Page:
Do You Want A Different Cross?

I can remember my husband asking me if I wanted to tell God, “No, I don’t want to go through this.”  I knew it was His will for us to go through this for some reason, but it was a long and difficult journey.  In a way, I was saying I wanted a different cross to bear – or perhaps no cross at all.

In the August 29th entry of Streams in the Desert, a poem called “The Changed Cross” is referenced, representing a weary woman who thought that her cross was surely heavier than those of others whom she saw about her, and she wished that she might choose another instead of her own.  She tried on other crosses but found them to be too heavy or too piercing, until she came to a final one that she took up and proved the best of all, the easiest to be borne.  Bathed in the radiance that fell from heaven, she recognized it as her own old cross.

At the time I read this devotion in Streams, we had been on our infertility journey five years and had been teaching an adult Bible class for newly married couples the previous two years.  Although it was difficult at times, this devotion helped me realize that my cross had been easier to bear than others.  Just eight months before, one couple in our class, who already had a healthy baby girl, was expecting another baby.  The pregnancy was seemingly uneventful, only to find out the day their baby boy was born that he had heart complications that could not have been corrected.  He lived just a few short hours.  The next month, another woman in our class had her firstborn baby a couple of months premature.  The doctors were 90% sure this couple’s baby girl had Down Syndrome.  She lived only four weeks and they never got to bring her home from the hospital.  Still other couples that we taught experienced miscarriages and other difficult pregnancies or deliveries.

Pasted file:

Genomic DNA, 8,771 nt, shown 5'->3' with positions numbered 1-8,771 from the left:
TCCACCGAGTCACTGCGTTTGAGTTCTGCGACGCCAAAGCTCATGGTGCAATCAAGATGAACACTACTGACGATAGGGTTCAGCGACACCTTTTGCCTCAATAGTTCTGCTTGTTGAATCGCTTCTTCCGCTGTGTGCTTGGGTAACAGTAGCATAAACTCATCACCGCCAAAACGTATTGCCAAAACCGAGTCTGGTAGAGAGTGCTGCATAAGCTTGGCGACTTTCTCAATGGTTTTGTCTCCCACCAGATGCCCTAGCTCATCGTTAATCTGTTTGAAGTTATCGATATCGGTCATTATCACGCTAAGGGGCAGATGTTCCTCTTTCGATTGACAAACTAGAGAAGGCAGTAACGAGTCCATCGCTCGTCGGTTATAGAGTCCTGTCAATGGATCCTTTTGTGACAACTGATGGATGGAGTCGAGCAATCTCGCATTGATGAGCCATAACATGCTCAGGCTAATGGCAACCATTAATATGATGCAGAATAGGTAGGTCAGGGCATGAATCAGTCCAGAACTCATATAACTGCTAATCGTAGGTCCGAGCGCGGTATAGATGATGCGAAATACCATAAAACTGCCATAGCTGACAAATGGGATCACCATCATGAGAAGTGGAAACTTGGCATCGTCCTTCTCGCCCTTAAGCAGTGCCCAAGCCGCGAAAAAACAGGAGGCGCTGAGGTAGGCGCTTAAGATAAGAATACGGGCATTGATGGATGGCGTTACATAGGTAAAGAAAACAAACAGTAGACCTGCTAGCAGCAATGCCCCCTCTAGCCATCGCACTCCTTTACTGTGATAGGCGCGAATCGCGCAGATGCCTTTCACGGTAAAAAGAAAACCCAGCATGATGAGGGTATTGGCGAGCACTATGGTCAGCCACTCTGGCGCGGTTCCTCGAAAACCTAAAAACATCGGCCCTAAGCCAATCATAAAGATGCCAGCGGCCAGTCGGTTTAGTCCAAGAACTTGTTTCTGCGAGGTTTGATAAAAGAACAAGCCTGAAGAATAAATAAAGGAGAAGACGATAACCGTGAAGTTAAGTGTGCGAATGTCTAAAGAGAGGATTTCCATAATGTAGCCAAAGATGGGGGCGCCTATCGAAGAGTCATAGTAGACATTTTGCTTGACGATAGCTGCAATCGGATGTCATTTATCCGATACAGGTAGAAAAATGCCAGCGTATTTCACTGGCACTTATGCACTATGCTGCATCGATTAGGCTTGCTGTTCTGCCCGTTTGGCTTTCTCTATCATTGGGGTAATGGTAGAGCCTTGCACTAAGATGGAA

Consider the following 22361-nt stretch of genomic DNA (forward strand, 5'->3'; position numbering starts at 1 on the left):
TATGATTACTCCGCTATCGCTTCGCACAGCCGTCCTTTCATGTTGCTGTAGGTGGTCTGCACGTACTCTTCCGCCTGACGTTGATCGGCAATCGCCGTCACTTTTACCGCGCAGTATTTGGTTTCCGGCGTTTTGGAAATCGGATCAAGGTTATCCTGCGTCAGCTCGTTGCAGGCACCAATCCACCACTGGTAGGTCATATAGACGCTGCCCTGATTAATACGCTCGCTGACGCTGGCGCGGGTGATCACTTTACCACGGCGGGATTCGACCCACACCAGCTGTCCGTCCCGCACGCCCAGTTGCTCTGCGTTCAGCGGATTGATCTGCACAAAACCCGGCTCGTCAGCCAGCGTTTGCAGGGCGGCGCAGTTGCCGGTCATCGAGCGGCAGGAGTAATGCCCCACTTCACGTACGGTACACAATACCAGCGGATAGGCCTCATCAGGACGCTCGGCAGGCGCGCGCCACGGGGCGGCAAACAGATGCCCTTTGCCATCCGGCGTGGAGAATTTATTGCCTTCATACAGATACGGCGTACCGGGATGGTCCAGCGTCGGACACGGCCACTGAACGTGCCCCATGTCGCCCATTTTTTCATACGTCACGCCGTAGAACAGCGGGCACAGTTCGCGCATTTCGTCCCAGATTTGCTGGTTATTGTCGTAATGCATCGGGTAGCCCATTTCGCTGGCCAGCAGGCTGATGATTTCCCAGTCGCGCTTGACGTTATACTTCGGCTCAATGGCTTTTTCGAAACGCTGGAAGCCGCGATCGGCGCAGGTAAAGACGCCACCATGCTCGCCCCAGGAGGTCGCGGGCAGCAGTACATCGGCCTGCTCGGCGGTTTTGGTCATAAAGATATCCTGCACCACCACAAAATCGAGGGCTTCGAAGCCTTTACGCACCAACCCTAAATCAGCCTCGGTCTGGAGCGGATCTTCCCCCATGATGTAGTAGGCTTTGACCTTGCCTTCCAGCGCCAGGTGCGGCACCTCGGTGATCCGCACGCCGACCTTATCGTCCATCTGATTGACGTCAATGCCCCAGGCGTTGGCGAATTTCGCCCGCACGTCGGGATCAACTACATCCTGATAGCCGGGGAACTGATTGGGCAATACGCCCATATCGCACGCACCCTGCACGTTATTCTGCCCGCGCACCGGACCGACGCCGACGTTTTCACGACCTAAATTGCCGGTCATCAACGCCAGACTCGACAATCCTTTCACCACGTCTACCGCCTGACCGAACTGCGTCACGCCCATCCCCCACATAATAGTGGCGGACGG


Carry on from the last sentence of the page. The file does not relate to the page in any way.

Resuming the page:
I don’t think I could bear being pregnant for nine months and watching my baby die the day he was born.  I don’t think I could bear not getting to bring my baby home from the hospital.  What really brought this illustration full circle, however, was when one of these women came to visit me and told me she couldn’t have handled what I had been going through.  For her it was easier to be pregnant nine months and hold her baby a few hours before he went to heaven than to experience what I had gone through with infertility.  That was incomprehensible to me.  Another woman I talked to who had experienced three miscarriages before giving birth to her first child told me the same – she couldn’t handle the nine years of infertility we went through, where even one, let alone three miscarriages would have seemed too difficult for me to endure.

“God knows best what cross we need to bear.  We do not know how heavy other people’s crosses are.  If we could try all the other crosses that we think lighter than our own, we would at last find that not one of them suited us so well as our own.”  From Glimpses through Life’s Windows

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